"ABIM has created a lucrative new revenue source by forcing internists to buy MOC. The new MOC revenue has not been used in the interests of the internist community, but to serve the economic interests of ABIM management, including overly generous compensation, ABIM’s lavish pension plan, and purchase of a $2.3 million condominium used by ABIM management."It was almost six years ago the story of ABIM's $2.3 million condominium was told. It was a tale of corruption, greed, and the laundering of physician testing fees to create the ABIM Foundation using the smokescreen of repeated physician testing called Maintenance of Certification (MOC®) as a mark of a physician's "professionalism." Working physicians, however, knew better. They felt first-hand the financial and emotional toll this ever-changing program caused. MOC® was always about the money, but most physicians were too afraid to speak up lest they lose their jobs. Today MOC® remains a story of adhesion contracts to force payments to the numerous conflicted interests of the medical publishing, credentialing, device, pharmaceutical, and hospital supply line industries in exchange for the physician data it generates.
- From the Brief of Plaintiffs-Appellants filed yesterday
The irony of Richard Baron, MD, President and CEO of the ABIM and ABIM Foundation discussing disinformation on Fox News from the comfort of his own home is lost on few US physicians. So is the irony that the insurance industry is poised to make a windfall on the unaffordable insurance law they helped author.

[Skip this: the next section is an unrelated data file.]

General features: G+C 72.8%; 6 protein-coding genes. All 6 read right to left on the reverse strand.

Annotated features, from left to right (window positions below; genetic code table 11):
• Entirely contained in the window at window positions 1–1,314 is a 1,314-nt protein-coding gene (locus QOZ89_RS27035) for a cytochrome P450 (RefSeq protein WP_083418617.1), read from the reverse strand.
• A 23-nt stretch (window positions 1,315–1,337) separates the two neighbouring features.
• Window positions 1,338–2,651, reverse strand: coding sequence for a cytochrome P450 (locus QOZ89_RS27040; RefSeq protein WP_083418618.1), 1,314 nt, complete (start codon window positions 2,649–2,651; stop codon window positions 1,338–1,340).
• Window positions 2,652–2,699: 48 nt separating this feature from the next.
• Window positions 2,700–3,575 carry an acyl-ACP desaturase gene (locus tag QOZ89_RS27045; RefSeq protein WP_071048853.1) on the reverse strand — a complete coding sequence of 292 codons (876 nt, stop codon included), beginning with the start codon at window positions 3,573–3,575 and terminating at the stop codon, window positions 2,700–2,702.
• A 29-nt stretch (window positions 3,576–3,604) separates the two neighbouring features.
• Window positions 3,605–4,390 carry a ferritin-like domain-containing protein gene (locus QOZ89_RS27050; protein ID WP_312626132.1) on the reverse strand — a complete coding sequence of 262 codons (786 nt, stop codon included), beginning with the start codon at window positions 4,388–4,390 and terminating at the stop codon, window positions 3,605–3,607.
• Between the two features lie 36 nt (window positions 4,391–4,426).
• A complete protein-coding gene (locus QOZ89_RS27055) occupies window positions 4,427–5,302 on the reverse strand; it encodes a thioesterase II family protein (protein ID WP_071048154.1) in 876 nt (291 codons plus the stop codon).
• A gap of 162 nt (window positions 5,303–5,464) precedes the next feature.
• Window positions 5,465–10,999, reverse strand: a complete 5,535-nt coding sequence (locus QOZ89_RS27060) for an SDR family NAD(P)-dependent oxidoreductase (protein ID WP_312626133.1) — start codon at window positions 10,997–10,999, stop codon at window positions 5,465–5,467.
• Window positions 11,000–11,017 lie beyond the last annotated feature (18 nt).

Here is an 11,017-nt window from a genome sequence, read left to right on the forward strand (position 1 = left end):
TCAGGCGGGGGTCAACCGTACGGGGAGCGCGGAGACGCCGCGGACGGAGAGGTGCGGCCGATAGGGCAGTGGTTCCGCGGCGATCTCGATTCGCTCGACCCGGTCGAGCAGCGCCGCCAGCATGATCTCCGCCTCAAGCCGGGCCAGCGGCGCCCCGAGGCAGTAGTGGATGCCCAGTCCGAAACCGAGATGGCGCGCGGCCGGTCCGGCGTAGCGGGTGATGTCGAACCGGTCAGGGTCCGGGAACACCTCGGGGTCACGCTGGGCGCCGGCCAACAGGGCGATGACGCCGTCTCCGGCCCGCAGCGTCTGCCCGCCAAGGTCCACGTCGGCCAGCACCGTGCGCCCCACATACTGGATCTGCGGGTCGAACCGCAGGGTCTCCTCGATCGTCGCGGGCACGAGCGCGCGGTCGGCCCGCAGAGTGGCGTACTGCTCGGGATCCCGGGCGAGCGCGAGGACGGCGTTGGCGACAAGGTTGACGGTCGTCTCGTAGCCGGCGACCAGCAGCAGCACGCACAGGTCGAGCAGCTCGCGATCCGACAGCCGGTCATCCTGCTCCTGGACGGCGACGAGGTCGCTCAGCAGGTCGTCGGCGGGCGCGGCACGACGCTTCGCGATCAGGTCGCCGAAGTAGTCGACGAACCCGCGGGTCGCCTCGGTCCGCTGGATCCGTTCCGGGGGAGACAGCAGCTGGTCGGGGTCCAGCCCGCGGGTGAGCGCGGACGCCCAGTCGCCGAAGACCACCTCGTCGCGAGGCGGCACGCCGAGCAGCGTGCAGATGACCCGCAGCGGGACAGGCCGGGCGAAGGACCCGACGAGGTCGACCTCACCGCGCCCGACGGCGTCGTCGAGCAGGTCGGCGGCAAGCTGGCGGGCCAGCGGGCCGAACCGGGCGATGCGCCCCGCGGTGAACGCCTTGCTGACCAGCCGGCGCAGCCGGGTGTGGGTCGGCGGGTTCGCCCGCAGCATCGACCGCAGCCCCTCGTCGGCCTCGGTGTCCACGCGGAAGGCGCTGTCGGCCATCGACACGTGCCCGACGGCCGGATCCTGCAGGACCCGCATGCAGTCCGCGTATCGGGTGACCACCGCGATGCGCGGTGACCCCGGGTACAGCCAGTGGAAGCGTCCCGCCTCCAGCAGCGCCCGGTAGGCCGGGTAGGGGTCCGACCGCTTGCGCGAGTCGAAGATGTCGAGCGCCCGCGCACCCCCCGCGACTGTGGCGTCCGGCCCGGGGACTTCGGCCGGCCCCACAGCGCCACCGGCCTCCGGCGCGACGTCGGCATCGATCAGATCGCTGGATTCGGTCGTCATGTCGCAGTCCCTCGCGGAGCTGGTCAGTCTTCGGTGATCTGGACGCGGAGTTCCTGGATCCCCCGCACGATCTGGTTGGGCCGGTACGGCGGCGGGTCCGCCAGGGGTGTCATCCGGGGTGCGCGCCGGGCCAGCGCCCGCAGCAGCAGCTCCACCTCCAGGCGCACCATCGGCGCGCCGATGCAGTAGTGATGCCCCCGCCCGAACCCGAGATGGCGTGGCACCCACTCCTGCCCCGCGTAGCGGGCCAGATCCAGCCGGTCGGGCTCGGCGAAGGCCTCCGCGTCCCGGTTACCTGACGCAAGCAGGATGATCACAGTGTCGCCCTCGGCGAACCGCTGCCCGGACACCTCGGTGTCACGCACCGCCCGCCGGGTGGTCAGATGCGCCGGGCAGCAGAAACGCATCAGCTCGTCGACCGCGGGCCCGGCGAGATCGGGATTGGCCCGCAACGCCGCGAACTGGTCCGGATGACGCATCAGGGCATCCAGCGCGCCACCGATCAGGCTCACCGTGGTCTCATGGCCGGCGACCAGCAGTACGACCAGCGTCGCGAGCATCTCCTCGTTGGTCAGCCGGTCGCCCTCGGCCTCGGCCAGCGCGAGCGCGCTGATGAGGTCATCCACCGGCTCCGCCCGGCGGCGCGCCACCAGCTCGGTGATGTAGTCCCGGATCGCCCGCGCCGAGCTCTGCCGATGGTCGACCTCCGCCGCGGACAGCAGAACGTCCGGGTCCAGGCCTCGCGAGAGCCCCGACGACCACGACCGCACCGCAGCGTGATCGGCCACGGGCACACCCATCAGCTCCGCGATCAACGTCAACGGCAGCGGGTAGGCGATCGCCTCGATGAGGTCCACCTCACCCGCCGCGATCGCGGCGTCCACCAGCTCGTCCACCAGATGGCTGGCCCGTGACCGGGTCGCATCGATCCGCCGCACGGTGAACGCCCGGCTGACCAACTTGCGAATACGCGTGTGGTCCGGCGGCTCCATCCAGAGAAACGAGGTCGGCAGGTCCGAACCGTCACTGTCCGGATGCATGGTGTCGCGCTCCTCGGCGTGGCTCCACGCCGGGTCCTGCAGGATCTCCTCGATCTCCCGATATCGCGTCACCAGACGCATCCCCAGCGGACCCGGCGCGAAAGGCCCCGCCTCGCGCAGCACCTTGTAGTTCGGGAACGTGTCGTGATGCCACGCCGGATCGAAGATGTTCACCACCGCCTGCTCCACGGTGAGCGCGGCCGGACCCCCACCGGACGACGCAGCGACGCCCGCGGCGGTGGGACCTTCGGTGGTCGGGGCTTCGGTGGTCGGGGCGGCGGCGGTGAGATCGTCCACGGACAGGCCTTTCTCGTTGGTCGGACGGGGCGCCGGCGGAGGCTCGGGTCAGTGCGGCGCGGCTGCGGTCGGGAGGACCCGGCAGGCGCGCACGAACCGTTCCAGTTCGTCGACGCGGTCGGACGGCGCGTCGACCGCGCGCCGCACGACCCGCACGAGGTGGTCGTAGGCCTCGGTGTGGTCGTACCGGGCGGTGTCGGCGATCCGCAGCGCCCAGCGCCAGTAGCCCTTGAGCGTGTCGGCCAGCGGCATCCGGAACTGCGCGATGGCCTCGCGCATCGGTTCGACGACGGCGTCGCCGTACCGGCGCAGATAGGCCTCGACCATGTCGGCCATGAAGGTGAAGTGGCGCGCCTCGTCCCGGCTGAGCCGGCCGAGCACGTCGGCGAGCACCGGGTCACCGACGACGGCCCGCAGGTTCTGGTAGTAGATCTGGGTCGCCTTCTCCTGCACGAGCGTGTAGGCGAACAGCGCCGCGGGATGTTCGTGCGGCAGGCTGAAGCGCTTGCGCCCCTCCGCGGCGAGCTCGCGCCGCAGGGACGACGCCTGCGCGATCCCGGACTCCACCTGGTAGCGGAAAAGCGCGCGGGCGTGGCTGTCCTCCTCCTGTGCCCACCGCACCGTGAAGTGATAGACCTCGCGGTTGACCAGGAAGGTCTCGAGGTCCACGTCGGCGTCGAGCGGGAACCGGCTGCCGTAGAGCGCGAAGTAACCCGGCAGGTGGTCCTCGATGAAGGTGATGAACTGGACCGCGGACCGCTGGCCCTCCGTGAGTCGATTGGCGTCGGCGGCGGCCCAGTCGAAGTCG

These conflicts have come at a very stiff price for many United States physicians, nurses, and medical technicians who toil on the front lines without sufficient personal protective equipment (PPE) today. MOC® and the data entry it required fed Group Purchase Organizations and the insurance industry the data they needed to squeeze the suppliers of materials and the suppliers of care. As Siddhartha Mukherjee, MD, DPhil explained in his recent New Yorker article, its all a game of assuring a sizable profit margins for these the little-known supply line organizations who receive kickbacks in return for their efforts:
“Hospitals typically don’t order masks as individual buyers,” he told me. He spoke deliberately, with the slightest Texan drawl. Instead, they negotiate contracts as members of a Group Purchasing Organization—representing hundreds or thousands of hospitals—and, as Bowen explained, the G.P.O. always “chooses the cheapest bid.”Yesterday the Brief of Plaintiffs-Appellants was filed in the 3rd Circuit Court of Appeals against the American Board of Internal Medicine (ABIM) regarding MOC®. In that Brief, the physician plaintiffs argue that the earlier District Court erred in dismissing (1) the anti-trust tying claims with prejudice, (2) the monopolization claims, (3) the racketeering claims, and (4) the unjust enrichment claims made by the plaintiffs concerning MOC. The details of the clearly-written 78-page brief argue why.
As health care workers struggle to cope with our current US supply line shortcomings, the US physician MOC® story takes on new meaning. Now more than ever, US physicians deserve their day in court concerning the exploitation they have endured because of MOC®.
If this case finally proceeds to discovery, we might just find the real truth about MOC® after all.
P.S.: Working physicians are encouraged to contribute the the GoFundMe page supporting the physician plaintiffs in this ongoing case.